4. 

B. W. Pogue, M. Testorf, T. Mcbride, U. L. Osterberg, and K. D. Paulsen, “Instrumentation and design of a frequency-domain diffuse optical tomography imager for breast cancer detection,” Opt. Express, 1 391 –403 (1997). https://doi.org/10.1364/OE.1.000391 1094-4087 Google Scholar

5. 

N. Chen, M. Huang, H. Xia, D. Piao, E. Cronin, and Q. Zhu, “Portable near-infrared diffusive light imager for breast cancer detection,” J. Biomed. Opt., 9 504 –510 (2004). https://doi.org/10.1117/1.1695410 1083-3668 Google Scholar

6. 

J. Selb, A. M. Dale, and D. A. Boas, “Linear 3D reconstruction of time-domain diffuse optical imaging differential data: improved depth localization and lateral resolution,” Opt. Express, 15 16400 –16412 (2007). https://doi.org/10.1364/OE.15.016400 1094-4087 Google Scholar

7. 

J. Wang, B. W. Pogue, S. Jiang, and K. D. Paulsen, “Near-infrared tomography of breast cancer hemoglobin, water, lipid, and scattering using combined frequency domain and cw measurement,” Opt. Lett., 35 82 –84 (2010). https://doi.org/10.1364/OL.35.000082 0146-9592 Google Scholar

8. 

M. A. Franceschini and D. A. Boas, “Noninvasive measurement of neuronal activity with near-infrared optical imaging,” Neuroimage, 21 372 –386 (2004). https://doi.org/10.1016/j.neuroimage.2003.09.040 1053-8119 Google Scholar

9. 

D. A. Boas and A. M. Dale, “Simulation study of magnetic resonance imaging-guided cortically constrained diffuse optical tomography of human brain function,” Appl. Opt., 44 1957 –1968 (2005). https://doi.org/10.1364/AO.44.001957 0003-6935 Google Scholar

10. 

S. R. Arridge, “Optical tomography in medical imaging,” Inverse Probl., 15 R41 –R93 (1999). https://doi.org/10.1088/0266-5611/15/2/022 0266-5611 Google Scholar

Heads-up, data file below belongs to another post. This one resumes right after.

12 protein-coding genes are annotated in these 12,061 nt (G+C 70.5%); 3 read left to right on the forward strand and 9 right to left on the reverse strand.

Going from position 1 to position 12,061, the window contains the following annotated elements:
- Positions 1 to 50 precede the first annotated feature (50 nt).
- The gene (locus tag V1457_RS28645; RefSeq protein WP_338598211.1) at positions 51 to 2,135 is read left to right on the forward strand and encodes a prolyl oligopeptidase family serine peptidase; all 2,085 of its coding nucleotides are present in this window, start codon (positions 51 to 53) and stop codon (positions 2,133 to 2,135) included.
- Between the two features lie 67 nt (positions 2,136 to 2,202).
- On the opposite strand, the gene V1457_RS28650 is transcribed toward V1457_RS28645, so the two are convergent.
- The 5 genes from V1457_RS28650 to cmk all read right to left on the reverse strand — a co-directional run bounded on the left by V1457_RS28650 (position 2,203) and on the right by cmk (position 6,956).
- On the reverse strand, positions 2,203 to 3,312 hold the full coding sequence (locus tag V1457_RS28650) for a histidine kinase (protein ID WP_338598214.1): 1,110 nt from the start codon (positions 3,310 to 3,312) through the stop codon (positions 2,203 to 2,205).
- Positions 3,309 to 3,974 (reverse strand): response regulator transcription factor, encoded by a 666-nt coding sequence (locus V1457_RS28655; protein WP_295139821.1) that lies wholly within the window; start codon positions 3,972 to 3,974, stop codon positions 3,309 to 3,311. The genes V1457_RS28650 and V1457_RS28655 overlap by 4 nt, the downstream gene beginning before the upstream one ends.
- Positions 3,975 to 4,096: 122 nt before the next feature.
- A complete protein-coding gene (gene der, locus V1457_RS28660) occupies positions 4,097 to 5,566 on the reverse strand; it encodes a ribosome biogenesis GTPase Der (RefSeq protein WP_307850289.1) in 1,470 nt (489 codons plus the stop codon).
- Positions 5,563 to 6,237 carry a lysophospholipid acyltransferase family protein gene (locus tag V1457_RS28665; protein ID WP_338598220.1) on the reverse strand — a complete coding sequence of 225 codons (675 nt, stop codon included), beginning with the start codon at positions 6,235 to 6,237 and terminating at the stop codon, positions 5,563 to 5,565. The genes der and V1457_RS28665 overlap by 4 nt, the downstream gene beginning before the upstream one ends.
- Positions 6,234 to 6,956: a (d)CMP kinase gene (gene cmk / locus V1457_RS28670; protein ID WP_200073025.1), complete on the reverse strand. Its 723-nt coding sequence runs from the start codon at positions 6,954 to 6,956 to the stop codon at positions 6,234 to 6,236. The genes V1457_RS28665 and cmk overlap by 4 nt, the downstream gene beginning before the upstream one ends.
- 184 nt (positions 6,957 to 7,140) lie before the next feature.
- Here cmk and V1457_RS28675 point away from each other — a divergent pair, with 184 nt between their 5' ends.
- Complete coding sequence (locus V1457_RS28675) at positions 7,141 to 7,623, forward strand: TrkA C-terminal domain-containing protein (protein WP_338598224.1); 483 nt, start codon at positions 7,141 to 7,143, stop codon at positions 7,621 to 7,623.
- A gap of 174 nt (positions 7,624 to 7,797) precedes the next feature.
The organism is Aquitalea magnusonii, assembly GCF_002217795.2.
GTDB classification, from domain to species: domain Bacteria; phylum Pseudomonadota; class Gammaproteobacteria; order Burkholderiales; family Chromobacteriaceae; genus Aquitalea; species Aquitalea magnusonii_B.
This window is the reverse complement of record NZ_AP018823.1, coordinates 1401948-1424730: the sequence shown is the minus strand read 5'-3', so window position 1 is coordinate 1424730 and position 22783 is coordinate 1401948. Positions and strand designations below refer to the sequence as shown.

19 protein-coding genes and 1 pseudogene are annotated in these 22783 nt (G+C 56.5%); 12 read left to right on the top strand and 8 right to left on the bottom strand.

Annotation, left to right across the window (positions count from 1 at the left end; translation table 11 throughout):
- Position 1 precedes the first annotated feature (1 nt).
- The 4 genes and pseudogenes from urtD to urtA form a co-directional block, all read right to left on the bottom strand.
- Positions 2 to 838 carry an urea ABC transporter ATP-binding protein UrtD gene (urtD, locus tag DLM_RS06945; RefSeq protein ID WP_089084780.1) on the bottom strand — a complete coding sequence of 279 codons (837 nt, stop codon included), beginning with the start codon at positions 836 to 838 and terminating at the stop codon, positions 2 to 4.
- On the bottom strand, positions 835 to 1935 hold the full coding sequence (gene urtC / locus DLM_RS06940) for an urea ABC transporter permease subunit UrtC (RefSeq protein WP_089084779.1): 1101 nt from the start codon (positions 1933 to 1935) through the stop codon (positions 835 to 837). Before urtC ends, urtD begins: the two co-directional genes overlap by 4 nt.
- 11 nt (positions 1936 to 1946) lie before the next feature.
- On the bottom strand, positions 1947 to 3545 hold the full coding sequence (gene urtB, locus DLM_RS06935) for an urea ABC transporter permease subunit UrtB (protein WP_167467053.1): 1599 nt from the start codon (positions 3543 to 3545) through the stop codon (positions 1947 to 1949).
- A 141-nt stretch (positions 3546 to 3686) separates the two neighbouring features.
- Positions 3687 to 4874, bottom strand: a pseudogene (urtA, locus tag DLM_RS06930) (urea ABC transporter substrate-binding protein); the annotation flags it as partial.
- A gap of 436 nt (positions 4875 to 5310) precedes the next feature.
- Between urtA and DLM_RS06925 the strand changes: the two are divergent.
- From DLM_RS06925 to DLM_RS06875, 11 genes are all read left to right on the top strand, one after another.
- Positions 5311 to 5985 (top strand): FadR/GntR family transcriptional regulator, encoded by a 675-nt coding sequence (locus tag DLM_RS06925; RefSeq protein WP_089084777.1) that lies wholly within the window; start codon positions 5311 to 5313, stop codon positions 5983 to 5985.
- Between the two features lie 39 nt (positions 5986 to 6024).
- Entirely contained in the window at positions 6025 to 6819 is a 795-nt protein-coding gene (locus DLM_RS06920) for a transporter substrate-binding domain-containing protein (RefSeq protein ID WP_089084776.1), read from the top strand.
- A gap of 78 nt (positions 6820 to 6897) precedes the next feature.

11. 

D. A. Boas, K. Chen, D. Grebert, and M. A. Franceschini, “Improving the diffuse optical imaging spatial resolution of the cerebral hemodynamic response to brain activation in humans,” Opt. Lett., 29 1506 –1508 (2004). https://doi.org/10.1364/OL.29.001506 0146-9592 Google Scholar

12. 

R. L. Barbour, H. L. Graber, J. Chang, S. S. Barbour, P. C. Koo, and R. Aronson, “MRI-guided optical tomography: prospects and computation for a new imaging method,” IEEE Comput. Sci. Eng., 2 63 –77 (1995). https://doi.org/10.1109/99.476370 1070-9924 Google Scholar

13. 

D. A. Boas, A. M. Dale, and M. A. Franceschini, “Diffuse optical imaging of brain activation: approaches to optimizing image sensitivity, resolution, and accuracy,” Neuroimage, 23 S275 –S288 (2004). https://doi.org/10.1016/j.neuroimage.2004.07.011 1053-8119 Google Scholar

14. 

E. Okada, M. Firbanj, M. Schweither, S. R. Arridge, M. Cope, and D. T. Delpy, “Theoretical and experimental investigation of near-infrared light propagation in a model of the adult head,” Appl. Opt., 36 21 –31 (1997). https://doi.org/10.1364/AO.36.000021 0003-6935 Google Scholar

15. 

B. W. Pogue, T. O. McBride, J. Prewitt, U. L. Osterberg, and K. D. Paulsen, “Spatially variant regularization improves diffuse optical tomography,” Appl. Opt., 38 2950 –2961 (1999). https://doi.org/10.1364/AO.38.002950 0003-6935 Google Scholar

16. 

J. P. Culver, T. Durduran, T. Furuya, C. Cheung, J. H. Greenberg, and A. G. Yodh, “Diffuse optical tomography of cerebral blood flow, oxygen-ation, and metabolism in rat during focal ischemia,” J. Cereb. Blood Flow Metab., 23 911 –924 (2003). https://doi.org/10.1097/01.WCB.0000076703.71231.BB 0271-678X Google Scholar

17. 

H. Niu, F. Tian, Z. J. Lin, and H. Liu, “Development of a compensation algorithm for accurate localization of absorber depth in diffuse optical tomography,” Opt. Lett., 35 429 –431 (2010). https://doi.org/10.1364/OL.35.000429 0146-9592 Google Scholar

18. 

X. M. Song, B. W. Pogue, S. Jiang, M. M. Doyley, and H. Dehghani, “Automated region detection based on the contrast-to-noise ratio in near-infrared tomography,” Appl. Opt., 43 1053 –1062 (2004). https://doi.org/10.1364/AO.43.001053 0003-6935 Google Scholar

19. 

L. Zhang, F. Gao, H. He, and H. Zhao, “Three-dimensional scheme for time-domain fluorescence molecular tomography based Laplace transforms with noise-robust factors,” Opt. Express, 16 7214 –7223 (2008). https://doi.org/10.1364/OE.16.007214 1094-4087 Google Scholar